Autism spectrum disorders, such as Asperger syndrome, mainly affect a person's social interaction and communication, with symptoms including speech disturbances, compulsive behaviour, hyperactivity and anxiety.
Researchers have studied blood samples from children with autism and compared those with samples from healthy children.
"Our discovery could lead to earlier diagnosis and intervention", Dr Naila Rabbani, the leader of the study, said in a statement.
Rabbani hopes that the tests can also eventually show what factors cause autism, leading to improved diagnosis. With further testing we may reveal specific plasma and urinary profiles or "fingerprints" of compounds with damaging modifications.
James Cusack, director of science at the United Kingdom autism research charity Autistica, said, "This study may give us clues about why autistic people are different but it does not provide a new method for diagnosis".
The research has been published in the journal Molecular Autism.
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With the help of an artificial intelligence (AI)-developed algorithm, the team figured out how the two groups were chemically different. Children with ASD were found to have higher levels of an oxidation marker known as dityrosine (DT) and a compound called advanced glycation end products (AGEs).
The tests could lead to earlier detection of autism spectrum disorders (ASD) and consequently children with autism could receive appropriate treatment much earlier in their lives. Now the only way to diagnose the condition is through behavioral assessments, and most children aren't identified as autistic until after the age of four.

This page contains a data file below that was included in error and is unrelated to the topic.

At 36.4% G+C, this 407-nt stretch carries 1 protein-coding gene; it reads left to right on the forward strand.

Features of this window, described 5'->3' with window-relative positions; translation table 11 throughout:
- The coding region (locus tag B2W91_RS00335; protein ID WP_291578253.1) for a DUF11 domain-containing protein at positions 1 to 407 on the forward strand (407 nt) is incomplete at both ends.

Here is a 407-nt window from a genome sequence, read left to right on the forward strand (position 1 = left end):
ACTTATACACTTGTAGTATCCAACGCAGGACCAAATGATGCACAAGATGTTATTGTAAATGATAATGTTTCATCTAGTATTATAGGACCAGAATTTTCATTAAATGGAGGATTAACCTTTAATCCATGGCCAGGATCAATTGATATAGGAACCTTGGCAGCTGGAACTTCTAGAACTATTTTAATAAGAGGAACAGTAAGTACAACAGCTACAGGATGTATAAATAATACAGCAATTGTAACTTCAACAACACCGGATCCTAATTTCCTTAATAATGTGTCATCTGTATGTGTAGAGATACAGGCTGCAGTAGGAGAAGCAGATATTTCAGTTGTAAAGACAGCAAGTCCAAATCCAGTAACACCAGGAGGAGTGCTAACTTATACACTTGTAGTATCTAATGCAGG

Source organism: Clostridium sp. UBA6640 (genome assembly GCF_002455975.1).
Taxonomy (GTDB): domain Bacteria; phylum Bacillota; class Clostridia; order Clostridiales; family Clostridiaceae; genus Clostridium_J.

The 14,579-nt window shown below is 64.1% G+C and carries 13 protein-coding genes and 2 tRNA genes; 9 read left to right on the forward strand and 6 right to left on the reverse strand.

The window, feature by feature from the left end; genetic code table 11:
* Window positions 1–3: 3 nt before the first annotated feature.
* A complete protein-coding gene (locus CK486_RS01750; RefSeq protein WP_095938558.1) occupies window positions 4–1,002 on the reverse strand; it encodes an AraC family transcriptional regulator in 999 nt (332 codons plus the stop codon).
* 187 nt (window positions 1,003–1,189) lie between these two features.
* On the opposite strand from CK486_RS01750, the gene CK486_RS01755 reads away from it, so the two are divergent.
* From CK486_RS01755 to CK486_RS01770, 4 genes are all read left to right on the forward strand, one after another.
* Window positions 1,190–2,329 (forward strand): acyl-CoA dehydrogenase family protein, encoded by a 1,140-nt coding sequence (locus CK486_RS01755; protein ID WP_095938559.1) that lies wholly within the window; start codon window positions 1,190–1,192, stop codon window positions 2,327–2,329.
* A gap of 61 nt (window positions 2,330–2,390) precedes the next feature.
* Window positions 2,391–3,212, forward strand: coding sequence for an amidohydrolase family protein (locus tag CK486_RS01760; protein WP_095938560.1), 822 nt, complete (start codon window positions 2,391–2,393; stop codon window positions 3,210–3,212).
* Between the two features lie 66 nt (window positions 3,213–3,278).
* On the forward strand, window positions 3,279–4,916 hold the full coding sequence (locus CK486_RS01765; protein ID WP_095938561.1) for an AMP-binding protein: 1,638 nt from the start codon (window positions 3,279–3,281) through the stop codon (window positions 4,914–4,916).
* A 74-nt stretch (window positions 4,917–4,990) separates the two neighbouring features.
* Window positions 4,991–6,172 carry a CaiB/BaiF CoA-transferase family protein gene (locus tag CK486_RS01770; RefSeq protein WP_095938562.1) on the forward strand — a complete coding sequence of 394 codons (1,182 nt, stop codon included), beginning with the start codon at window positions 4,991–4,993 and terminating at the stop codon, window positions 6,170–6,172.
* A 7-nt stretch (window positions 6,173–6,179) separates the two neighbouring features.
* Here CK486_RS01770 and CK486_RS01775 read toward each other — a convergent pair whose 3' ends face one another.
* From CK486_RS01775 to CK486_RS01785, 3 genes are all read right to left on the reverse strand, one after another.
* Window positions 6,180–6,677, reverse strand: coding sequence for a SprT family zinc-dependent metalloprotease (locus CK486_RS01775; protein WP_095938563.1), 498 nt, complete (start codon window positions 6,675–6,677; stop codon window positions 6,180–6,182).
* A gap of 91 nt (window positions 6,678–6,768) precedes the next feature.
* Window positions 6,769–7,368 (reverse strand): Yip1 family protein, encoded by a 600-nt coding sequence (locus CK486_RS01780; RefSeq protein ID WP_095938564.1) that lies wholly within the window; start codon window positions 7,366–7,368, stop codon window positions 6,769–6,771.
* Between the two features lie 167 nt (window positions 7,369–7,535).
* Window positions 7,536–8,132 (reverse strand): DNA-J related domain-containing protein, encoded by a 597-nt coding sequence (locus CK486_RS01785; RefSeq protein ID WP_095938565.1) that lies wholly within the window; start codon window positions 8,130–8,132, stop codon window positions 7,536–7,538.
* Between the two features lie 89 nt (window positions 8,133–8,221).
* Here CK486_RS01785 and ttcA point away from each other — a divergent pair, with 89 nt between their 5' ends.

At present, identifying autism spectrum disorders (ASD) is hard but this test could lead to earlier diagnosis of the condition in children and therefore earlier treatment. No biological procedure to help detect the condition, usually diagnosed through behavioural assessments.
Genetic causes are thought to be responsible for around a third of cases, with the remainder believed to be caused by environmental factors, mutations or rare genetic variants.
The test could be offered at well-equipped hospitals which do not already have high level expertise in neurological disorders, she said. The idea is somewhat similar - you find the differences in the brains of ASD sufferers and feed them into an algorithm which then predicts autism incidence. The study also only looked at a small group of people.
Dr James Cusack, director of science at Autistica, says: "There have been several attempts at developing biomarkers for autism, none of which have been particularly successful".